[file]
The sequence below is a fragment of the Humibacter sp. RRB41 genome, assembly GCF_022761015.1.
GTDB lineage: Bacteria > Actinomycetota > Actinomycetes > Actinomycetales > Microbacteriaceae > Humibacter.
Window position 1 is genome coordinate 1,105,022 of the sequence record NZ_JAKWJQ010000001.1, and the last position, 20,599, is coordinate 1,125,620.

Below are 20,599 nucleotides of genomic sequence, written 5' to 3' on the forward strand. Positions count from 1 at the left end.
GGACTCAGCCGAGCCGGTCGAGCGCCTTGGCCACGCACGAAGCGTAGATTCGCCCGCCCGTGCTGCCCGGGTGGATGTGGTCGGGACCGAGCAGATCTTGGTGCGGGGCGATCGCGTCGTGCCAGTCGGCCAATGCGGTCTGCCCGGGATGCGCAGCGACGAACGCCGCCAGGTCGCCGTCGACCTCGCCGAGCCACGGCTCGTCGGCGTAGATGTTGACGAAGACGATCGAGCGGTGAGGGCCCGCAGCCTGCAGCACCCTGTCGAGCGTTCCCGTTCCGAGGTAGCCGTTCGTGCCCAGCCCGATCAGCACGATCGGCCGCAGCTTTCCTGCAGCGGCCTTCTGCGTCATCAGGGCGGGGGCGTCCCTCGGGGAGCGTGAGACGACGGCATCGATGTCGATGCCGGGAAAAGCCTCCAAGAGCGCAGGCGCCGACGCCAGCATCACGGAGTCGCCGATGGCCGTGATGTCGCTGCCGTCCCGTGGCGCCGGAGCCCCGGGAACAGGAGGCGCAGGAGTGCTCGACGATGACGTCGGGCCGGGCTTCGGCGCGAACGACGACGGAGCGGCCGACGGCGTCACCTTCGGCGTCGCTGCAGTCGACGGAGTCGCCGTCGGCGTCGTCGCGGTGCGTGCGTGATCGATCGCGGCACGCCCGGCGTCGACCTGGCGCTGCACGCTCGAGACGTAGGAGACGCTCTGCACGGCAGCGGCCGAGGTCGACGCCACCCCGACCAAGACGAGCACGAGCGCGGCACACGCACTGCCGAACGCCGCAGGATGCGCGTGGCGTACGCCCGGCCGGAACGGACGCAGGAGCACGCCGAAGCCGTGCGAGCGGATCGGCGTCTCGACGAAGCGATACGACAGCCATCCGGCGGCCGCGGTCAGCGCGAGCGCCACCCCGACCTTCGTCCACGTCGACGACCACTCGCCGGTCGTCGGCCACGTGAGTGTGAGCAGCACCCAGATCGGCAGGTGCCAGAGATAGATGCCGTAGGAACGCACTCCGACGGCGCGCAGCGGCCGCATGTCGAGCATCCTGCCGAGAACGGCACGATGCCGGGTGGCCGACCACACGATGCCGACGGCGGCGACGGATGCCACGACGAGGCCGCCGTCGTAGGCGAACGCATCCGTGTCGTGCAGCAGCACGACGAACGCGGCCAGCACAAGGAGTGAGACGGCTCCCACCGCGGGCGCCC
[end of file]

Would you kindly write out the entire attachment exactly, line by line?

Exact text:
The sequence below is a fragment of the Humibacter sp. RRB41 genome, assembly GCF_022761015.1.
GTDB lineage: Bacteria > Actinomycetota > Actinomycetes > Actinomycetales > Microbacteriaceae > Humibacter.
Window position 1 is genome coordinate 1,105,022 of the sequence record NZ_JAKWJQ010000001.1, and the last position, 20,599, is coordinate 1,125,620.

Below are 20,599 nucleotides of genomic sequence, written 5' to 3' on the forward strand. Positions count from 1 at the left end.
GGACTCAGCCGAGCCGGTCGAGCGCCTTGGCCACGCACGAAGCGTAGATTCGCCCGCCCGTGCTGCCCGGGTGGATGTGGTCGGGACCGAGCAGATCTTGGTGCGGGGCGATCGCGTCGTGCCAGTCGGCCAATGCGGTCTGCCCGGGATGCGCAGCGACGAACGCCGCCAGGTCGCCGTCGACCTCGCCGAGCCACGGCTCGTCGGCGTAGATGTTGACGAAGACGATCGAGCGGTGAGGGCCCGCAGCCTGCAGCACCCTGTCGAGCGTTCCCGTTCCGAGGTAGCCGTTCGTGCCCAGCCCGATCAGCACGATCGGCCGCAGCTTTCCTGCAGCGGCCTTCTGCGTCATCAGGGCGGGGGCGTCCCTCGGGGAGCGTGAGACGACGGCATCGATGTCGATGCCGGGAAAAGCCTCCAAGAGCGCAGGCGCCGACGCCAGCATCACGGAGTCGCCGATGGCCGTGATGTCGCTGCCGTCCCGTGGCGCCGGAGCCCCGGGAACAGGAGGCGCAGGAGTGCTCGACGATGACGTCGGGCCGGGCTTCGGCGCGAACGACGACGGAGCGGCCGACGGCGTCACCTTCGGCGTCGCTGCAGTCGACGGAGTCGCCGTCGGCGTCGTCGCGGTGCGTGCGTGATCGATCGCGGCACGCCCGGCGTCGACCTGGCGCTGCACGCTCGAGACGTAGGAGACGCTCTGCACGGCAGCGGCCGAGGTCGACGCCACCCCGACCAAGACGAGCACGAGCGCGGCACACGCACTGCCGAACGCCGCAGGATGCGCGTGGCGTACGCCCGGCCGGAACGGACGCAGGAGCACGCCGAAGCCGTGCGAGCGGATCGGCGTCTCGACGAAGCGATACGACAGCCATCCGGCGGCCGCGGTCAGCGCGAGCGCCACCCCGACCTTCGTCCACGTCGACGACCACTCGCCGGTCGTCGGCCACGTGAGTGTGAGCAGCACCCAGATCGGCAGGTGCCAGAGATAGATGCCGTAGGAACGCACTCCGACGGCGCGCAGCGGCCGCATGTCGAGCATCCTGCCGAGAACGGCACGATGCCGGGTGGCCGACCACACGATGCCGACGGCGGCGACGGATGCCACGACGAGGCCGCCGTCGTAGGCGAACGCATCCGTGTCGTGCAGCAGCACGACGAACGCGGCCAGCACAAGGAGTGAGACGGCTCCCACCGCGGGCGCCC